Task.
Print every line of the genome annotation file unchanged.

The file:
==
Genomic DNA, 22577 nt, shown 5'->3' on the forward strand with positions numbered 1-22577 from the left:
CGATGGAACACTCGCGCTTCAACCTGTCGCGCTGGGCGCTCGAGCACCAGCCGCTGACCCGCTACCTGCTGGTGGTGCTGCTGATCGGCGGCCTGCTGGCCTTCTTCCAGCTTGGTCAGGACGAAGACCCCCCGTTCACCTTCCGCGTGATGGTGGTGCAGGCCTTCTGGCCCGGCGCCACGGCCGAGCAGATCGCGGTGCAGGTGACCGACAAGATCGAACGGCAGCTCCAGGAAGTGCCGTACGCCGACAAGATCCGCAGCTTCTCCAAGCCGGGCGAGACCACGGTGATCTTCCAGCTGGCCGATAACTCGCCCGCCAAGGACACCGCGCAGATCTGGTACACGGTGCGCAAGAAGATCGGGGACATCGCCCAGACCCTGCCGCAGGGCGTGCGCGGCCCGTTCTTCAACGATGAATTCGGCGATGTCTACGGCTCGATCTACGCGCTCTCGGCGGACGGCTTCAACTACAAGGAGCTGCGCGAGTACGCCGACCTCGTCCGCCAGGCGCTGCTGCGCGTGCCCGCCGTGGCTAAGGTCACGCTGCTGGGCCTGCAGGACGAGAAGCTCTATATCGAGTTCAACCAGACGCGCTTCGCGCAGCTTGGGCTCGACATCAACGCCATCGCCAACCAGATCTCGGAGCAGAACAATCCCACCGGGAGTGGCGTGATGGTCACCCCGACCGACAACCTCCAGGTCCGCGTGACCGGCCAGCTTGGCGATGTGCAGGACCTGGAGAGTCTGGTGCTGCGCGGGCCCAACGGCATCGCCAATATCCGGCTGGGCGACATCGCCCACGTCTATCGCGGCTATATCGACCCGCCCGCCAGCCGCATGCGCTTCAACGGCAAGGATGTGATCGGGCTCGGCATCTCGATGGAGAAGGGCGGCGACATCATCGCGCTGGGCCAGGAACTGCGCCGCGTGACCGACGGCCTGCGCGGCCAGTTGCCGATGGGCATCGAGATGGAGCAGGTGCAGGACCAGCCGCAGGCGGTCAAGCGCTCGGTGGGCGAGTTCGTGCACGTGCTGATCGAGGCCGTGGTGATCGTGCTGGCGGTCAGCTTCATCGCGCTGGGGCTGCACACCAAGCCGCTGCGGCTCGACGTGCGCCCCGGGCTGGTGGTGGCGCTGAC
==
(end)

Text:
Genomic DNA, 22577 nt, shown 5'->3' on the forward strand with positions numbered 1-22577 from the left:
CGATGGAACACTCGCGCTTCAACCTGTCGCGCTGGGCGCTCGAGCACCAGCCGCTGACCCGCTACCTGCTGGTGGTGCTGCTGATCGGCGGCCTGCTGGCCTTCTTCCAGCTTGGTCAGGACGAAGACCCCCCGTTCACCTTCCGCGTGATGGTGGTGCAGGCCTTCTGGCCCGGCGCCACGGCCGAGCAGATCGCGGTGCAGGTGACCGACAAGATCGAACGGCAGCTCCAGGAAGTGCCGTACGCCGACAAGATCCGCAGCTTCTCCAAGCCGGGCGAGACCACGGTGATCTTCCAGCTGGCCGATAACTCGCCCGCCAAGGACACCGCGCAGATCTGGTACACGGTGCGCAAGAAGATCGGGGACATCGCCCAGACCCTGCCGCAGGGCGTGCGCGGCCCGTTCTTCAACGATGAATTCGGCGATGTCTACGGCTCGATCTACGCGCTCTCGGCGGACGGCTTCAACTACAAGGAGCTGCGCGAGTACGCCGACCTCGTCCGCCAGGCGCTGCTGCGCGTGCCCGCCGTGGCTAAGGTCACGCTGCTGGGCCTGCAGGACGAGAAGCTCTATATCGAGTTCAACCAGACGCGCTTCGCGCAGCTTGGGCTCGACATCAACGCCATCGCCAACCAGATCTCGGAGCAGAACAATCCCACCGGGAGTGGCGTGATGGTCACCCCGACCGACAACCTCCAGGTCCGCGTGACCGGCCAGCTTGGCGATGTGCAGGACCTGGAGAGTCTGGTGCTGCGCGGGCCCAACGGCATCGCCAATATCCGGCTGGGCGACATCGCCCACGTCTATCGCGGCTATATCGACCCGCCCGCCAGCCGCATGCGCTTCAACGGCAAGGATGTGATCGGGCTCGGCATCTCGATGGAGAAGGGCGGCGACATCATCGCGCTGGGCCAGGAACTGCGCCGCGTGACCGACGGCCTGCGCGGCCAGTTGCCGATGGGCATCGAGATGGAGCAGGTGCAGGACCAGCCGCAGGCGGTCAAGCGCTCGGTGGGCGAGTTCGTGCACGTGCTGATCGAGGCCGTGGTGATCGTGCTGGCGGTCAGCTTCATCGCGCTGGGGCTGCACACCAAGCCGCTGCGGCTCGACGTGCGCCCCGGGCTGGTGGTGGCGCTGAC